Skip to main content

Exploring the Great Barrier Reef: How to shoot underwater photos with Lumia

Written By published December 16, 2015

National Geographic photographer and Microsoft Devices Ambassador Stephen Alvarez shares some of his best tips to shoot photos underwater with a Lumia.

Great Barrier Reef 0969_Moment

His latest adventure to document all Seven Wonders of the World with Lumia (check out previous stories here) took him to Australia’s Great Barrier Reef.

Instead of bringing bags of bulky camera equipment as he usually does for a photo shoot, Stephen traveled light, taking just the new Microsoft Lumia 950 to capture the colorful sea life underneath the waves.


As you may imagine, taking photos underwater requires a little set-up. Stephen encased the smartphone in a customized waterproof bag with optical plexiglass for the viewfinder and lens to protect the phone (you can create your own waterproof casing or purchase one—use Bing to search*).


Another prerequisite: If you aren’t already, learn to be comfortable underwater. Better yet, brush up on your swimming skills. You want to concentrate on taking good photos—and not worry whether you can tread water well enough to keep the camera still and catch up to a fish or other subject you want to photograph.

Here are Stephen’s tips to taking great photos underwater with your Lumia:

Shoot close to the surface. Light is most abundant within five meters of the water’s surface.

If you go very deep at all, the spectrum changes,” Stephen said, “because the water filters out all the red.

Fish swimming

However, he noted that the Lumia 950 works very well in low light, and was able to capture clear photos in lower depths. “Water absorbs a lot of light and down in the reefs it gets really dark,” he said in his assignment journal. “If the Lumia didn’t work so well in relative darkness I’d have no images.”

Go fully automatic on the camera controls. Allow your Lumia to make the technical decisions.

“Trust your camera,” Stephen said, adding that there’s too much going on underwater for you to manually and correctly gauge what the lens settings should be.

He added in his assignment journal: “[T]his camera makes decisions about everything from exposure to white balance the same way I would. While it’s getting the technical issues exactly right, I can concentrate on what to shoot and how to compose … This Lumia is trying very hard to put me out of a job!”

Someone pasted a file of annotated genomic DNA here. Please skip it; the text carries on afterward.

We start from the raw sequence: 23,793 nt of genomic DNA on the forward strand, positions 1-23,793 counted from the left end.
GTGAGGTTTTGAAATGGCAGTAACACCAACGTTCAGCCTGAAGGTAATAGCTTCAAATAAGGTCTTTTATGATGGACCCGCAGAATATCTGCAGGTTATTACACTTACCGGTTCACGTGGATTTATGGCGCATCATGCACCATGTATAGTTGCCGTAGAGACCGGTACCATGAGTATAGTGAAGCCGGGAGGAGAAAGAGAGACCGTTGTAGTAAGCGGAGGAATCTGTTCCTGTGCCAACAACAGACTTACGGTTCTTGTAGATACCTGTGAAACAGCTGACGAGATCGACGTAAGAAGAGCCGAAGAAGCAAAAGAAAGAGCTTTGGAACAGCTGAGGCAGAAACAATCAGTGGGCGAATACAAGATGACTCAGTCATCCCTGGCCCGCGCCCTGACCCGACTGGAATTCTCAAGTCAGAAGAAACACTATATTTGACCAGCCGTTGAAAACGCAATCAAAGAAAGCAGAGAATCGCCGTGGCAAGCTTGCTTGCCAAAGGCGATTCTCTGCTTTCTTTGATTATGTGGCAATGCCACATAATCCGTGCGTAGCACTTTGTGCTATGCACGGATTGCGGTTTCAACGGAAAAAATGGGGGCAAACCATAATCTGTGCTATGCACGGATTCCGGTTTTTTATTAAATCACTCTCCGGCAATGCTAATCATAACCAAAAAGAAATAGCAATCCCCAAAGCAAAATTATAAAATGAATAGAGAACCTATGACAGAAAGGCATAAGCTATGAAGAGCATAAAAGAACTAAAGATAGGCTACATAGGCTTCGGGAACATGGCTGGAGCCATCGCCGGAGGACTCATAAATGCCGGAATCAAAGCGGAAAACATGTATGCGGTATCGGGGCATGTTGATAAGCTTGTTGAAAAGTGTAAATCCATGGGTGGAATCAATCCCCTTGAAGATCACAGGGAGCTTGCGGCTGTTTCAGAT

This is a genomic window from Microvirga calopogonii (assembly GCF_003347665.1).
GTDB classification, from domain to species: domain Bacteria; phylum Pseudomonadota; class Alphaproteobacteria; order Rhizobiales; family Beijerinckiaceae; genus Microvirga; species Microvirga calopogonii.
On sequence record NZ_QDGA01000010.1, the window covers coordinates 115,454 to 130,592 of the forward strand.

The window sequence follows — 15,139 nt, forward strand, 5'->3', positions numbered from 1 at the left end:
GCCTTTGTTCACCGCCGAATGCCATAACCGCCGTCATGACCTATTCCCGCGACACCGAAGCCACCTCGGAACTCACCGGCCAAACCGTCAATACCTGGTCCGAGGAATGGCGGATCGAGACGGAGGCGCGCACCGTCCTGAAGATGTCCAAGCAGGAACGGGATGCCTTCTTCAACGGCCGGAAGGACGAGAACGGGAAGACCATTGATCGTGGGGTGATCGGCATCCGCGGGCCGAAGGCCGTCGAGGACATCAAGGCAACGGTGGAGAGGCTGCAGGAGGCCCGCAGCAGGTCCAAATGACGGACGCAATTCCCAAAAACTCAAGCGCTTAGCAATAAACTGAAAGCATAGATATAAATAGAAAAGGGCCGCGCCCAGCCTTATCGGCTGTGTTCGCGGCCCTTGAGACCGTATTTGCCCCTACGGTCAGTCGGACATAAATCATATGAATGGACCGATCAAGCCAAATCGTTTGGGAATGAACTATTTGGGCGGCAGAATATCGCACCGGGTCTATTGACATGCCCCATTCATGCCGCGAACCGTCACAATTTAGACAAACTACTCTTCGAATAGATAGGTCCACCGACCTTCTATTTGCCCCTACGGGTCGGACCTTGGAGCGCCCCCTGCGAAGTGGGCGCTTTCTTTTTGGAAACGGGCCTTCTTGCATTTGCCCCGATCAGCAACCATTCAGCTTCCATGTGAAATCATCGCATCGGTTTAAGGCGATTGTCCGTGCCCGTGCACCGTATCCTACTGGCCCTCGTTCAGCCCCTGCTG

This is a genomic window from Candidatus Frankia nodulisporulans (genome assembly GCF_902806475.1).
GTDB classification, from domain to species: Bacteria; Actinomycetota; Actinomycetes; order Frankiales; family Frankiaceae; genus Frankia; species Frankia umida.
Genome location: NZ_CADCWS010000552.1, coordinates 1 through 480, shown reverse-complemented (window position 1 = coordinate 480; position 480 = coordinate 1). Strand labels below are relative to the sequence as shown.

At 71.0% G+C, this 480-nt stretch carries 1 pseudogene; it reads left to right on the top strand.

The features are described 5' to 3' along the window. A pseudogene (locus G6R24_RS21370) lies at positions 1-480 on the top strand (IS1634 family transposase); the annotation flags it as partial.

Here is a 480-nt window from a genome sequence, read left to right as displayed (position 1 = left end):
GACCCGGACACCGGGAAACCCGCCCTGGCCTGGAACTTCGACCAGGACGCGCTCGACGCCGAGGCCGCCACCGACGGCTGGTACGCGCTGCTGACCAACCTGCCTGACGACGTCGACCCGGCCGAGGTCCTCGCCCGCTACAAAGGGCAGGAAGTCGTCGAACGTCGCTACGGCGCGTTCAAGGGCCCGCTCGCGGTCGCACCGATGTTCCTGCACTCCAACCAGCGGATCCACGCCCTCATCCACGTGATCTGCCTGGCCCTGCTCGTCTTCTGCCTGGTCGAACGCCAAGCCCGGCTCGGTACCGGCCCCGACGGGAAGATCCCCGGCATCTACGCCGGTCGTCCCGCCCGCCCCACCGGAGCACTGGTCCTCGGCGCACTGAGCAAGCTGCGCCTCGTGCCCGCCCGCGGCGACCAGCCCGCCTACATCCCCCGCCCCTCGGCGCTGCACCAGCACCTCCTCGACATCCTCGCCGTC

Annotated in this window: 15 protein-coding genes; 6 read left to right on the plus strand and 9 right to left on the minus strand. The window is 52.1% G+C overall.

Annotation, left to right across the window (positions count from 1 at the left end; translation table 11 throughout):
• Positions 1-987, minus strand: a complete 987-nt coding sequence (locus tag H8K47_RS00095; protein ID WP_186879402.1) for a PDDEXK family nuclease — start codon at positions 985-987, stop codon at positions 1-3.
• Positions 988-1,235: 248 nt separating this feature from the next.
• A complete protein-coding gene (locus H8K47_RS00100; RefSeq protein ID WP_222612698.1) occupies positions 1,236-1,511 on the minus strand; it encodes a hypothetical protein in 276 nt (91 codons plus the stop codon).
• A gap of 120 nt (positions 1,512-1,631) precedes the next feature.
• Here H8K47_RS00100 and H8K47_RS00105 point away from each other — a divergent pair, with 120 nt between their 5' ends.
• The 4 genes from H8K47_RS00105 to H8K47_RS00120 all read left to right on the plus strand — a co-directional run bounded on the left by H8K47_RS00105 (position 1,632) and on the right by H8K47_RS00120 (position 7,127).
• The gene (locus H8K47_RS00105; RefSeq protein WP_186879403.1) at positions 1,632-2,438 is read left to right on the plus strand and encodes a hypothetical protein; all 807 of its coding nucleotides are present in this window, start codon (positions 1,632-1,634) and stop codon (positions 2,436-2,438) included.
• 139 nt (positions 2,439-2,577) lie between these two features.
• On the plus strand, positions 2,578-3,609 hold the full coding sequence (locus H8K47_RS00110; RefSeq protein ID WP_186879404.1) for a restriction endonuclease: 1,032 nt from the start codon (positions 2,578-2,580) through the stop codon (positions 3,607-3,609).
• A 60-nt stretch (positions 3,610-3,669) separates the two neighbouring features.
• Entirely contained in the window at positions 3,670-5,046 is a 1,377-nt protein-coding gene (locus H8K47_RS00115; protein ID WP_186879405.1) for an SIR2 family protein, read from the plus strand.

Shoot in DNG mode. Taking photos in the digital negative (RAW) mode takes more space on your phone than taking photos as JPEG files but gives you more control over your images in post-production. Water absorbs light in a unique way, making colors disappear, so being able to correct them afterwards to match what your eyes see is helpful.


Show some scale. It may be difficult to tell how large an object is underwater, so you may want to add a subject to show scale. So if you’re photographing a portion of a coral reef, add a SCUBA diver or another swimmer to the scene.

Turn the volume on the controls all the way up. Sound gets muted and distorted underwater, so ramp up the audio on your phone so you can actually hear the camera firing, Stephen suggested.

Get as close to the subject as you can. Even clear water can obscure a subject, so get up close and personal to get the most detailed pictures. The wide-angle lens on the Lumia 950 lets you get very close and still see the surroundings.

Shoot a lot of photos. The more images you shoot, the more successful you’ll be as a photographer, Stephen said, adding that he used the Burst mode on the Lumia 950 to capture a sea turtle as it swam in front of him.


Consequently, you may want to use an SD card with lots of storage so you don’t run out of space on your Lumia. Stephen typically shoots 10,000 photos for a National Geographic assignment. On a 10-day photo shoot, that’s 1,000 photos a day!

Have you found these tips helpful? Let us know on Twitter via @Lumia.

* Microsoft does not provide any warranty for any use of the Product with any product or accessory not manufactured or supplied by Microsoft. See